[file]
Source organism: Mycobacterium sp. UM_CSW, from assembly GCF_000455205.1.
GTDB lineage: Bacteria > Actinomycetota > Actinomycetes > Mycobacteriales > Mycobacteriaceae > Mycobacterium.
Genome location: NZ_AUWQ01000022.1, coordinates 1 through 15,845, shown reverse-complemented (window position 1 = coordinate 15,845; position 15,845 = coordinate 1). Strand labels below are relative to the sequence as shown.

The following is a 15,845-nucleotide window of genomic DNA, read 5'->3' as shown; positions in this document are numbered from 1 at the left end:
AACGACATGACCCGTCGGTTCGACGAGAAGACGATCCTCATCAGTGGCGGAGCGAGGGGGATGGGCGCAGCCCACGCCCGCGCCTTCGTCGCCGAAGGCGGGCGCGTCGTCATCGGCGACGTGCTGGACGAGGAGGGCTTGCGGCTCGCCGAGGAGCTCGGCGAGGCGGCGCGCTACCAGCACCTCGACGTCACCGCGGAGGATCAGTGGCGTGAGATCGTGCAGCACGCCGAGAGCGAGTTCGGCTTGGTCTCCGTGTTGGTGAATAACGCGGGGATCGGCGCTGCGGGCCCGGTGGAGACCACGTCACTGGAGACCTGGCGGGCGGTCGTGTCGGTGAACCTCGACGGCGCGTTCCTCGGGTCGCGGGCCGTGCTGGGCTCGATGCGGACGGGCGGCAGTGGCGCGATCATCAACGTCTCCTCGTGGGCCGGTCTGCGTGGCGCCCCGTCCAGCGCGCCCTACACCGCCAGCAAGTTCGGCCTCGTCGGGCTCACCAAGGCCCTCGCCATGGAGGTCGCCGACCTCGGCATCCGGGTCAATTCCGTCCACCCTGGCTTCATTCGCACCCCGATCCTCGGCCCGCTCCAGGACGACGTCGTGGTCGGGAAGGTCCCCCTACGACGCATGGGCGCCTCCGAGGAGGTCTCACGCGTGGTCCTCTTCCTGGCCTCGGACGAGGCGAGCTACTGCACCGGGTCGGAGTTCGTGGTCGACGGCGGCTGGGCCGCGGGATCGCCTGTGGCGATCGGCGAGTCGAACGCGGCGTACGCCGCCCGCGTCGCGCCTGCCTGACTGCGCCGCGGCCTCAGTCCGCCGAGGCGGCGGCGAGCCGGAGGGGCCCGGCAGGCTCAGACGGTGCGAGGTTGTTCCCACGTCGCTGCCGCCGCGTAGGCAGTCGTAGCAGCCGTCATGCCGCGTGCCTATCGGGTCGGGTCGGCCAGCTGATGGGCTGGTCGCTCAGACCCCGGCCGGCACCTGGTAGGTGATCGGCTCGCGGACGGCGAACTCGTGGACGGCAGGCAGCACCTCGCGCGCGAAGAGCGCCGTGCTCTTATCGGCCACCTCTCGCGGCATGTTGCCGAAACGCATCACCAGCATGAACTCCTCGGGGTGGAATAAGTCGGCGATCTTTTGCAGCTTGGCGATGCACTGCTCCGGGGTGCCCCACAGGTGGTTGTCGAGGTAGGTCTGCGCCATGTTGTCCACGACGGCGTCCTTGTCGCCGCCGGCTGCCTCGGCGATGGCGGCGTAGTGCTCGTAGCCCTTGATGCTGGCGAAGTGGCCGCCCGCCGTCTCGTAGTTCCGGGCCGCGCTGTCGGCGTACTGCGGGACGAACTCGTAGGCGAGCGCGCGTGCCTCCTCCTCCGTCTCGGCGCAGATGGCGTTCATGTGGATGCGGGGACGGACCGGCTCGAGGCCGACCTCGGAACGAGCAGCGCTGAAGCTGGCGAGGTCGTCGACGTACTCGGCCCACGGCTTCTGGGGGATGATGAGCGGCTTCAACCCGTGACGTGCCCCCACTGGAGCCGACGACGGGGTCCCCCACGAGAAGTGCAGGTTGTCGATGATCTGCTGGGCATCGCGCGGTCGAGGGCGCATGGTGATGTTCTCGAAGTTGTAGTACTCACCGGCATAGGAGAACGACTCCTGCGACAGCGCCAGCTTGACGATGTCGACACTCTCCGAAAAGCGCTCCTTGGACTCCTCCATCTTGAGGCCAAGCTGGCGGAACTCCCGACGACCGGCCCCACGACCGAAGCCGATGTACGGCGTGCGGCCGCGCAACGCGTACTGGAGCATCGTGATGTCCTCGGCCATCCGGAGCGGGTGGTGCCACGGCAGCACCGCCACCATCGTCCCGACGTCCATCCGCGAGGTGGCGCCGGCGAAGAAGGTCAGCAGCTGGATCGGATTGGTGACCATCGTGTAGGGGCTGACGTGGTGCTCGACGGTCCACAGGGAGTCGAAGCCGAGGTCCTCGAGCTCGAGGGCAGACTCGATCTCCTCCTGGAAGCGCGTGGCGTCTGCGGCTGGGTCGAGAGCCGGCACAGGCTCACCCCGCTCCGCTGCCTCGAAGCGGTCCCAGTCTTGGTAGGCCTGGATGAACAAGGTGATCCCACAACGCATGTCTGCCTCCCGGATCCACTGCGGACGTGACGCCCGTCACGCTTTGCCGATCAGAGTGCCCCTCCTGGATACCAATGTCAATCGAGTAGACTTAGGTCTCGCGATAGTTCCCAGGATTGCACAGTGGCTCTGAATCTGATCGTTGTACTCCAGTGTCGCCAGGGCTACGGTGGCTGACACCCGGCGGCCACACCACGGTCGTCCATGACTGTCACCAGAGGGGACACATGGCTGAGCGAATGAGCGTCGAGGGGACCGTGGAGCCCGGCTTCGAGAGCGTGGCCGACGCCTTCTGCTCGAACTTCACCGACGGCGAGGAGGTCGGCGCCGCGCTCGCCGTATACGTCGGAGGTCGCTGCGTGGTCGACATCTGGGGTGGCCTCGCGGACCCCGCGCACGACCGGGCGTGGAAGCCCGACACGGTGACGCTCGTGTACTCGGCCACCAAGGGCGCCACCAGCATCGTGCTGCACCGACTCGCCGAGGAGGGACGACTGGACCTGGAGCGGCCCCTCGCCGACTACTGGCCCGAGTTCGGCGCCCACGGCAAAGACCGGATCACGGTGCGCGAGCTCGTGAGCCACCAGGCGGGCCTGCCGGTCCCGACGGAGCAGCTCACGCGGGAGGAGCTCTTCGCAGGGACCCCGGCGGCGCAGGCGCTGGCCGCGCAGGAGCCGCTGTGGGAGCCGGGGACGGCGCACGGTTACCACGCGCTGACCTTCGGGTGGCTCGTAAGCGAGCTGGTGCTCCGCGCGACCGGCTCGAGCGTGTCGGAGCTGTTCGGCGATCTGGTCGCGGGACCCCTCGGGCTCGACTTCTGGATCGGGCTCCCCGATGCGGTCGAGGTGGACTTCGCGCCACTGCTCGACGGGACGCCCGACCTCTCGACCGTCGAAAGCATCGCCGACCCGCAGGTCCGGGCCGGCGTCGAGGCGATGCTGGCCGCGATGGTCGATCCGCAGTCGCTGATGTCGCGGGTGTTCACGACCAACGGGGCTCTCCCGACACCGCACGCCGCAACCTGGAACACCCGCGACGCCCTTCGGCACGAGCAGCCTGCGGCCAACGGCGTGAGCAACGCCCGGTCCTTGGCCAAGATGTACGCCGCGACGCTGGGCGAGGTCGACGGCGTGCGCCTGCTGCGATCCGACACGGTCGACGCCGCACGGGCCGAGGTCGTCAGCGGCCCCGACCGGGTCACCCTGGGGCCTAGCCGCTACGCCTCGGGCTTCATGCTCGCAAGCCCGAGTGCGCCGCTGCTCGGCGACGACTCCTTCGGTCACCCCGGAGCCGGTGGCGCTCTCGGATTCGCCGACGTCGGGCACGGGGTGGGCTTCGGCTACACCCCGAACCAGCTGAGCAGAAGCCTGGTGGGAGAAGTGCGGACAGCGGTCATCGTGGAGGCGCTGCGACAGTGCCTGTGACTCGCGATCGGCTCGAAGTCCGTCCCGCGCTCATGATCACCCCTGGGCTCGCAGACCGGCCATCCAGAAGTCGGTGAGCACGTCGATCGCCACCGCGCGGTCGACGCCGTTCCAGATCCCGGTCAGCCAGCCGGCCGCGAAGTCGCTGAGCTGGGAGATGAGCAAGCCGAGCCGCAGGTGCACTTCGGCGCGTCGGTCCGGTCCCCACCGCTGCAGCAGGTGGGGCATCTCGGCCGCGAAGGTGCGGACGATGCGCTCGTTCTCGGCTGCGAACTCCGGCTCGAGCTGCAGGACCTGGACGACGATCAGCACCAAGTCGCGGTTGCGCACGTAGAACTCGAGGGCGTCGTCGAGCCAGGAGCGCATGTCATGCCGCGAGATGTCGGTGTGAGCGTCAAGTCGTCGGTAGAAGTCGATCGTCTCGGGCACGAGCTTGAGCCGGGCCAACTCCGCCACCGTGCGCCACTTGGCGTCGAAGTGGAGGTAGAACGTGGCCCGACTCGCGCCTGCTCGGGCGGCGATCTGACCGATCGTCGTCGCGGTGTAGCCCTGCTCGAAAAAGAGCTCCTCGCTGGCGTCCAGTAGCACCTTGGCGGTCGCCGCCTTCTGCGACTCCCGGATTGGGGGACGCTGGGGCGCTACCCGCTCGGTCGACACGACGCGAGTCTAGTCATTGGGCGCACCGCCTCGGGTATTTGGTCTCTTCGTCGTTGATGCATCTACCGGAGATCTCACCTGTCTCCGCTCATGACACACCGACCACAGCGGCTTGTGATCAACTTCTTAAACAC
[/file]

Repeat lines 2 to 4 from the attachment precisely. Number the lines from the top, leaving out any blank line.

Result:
GTDB lineage: Bacteria > Actinomycetota > Actinomycetes > Mycobacteriales > Mycobacteriaceae > Mycobacterium.
Genome location: NZ_AUWQ01000022.1, coordinates 1 through 15,845, shown reverse-complemented (window position 1 = coordinate 15,845; position 15,845 = coordinate 1). Strand labels below are relative to the sequence as shown.

The following is a 15,845-nucleotide window of genomic DNA, read 5'->3' as shown; positions in this document are numbered from 1 at the left end: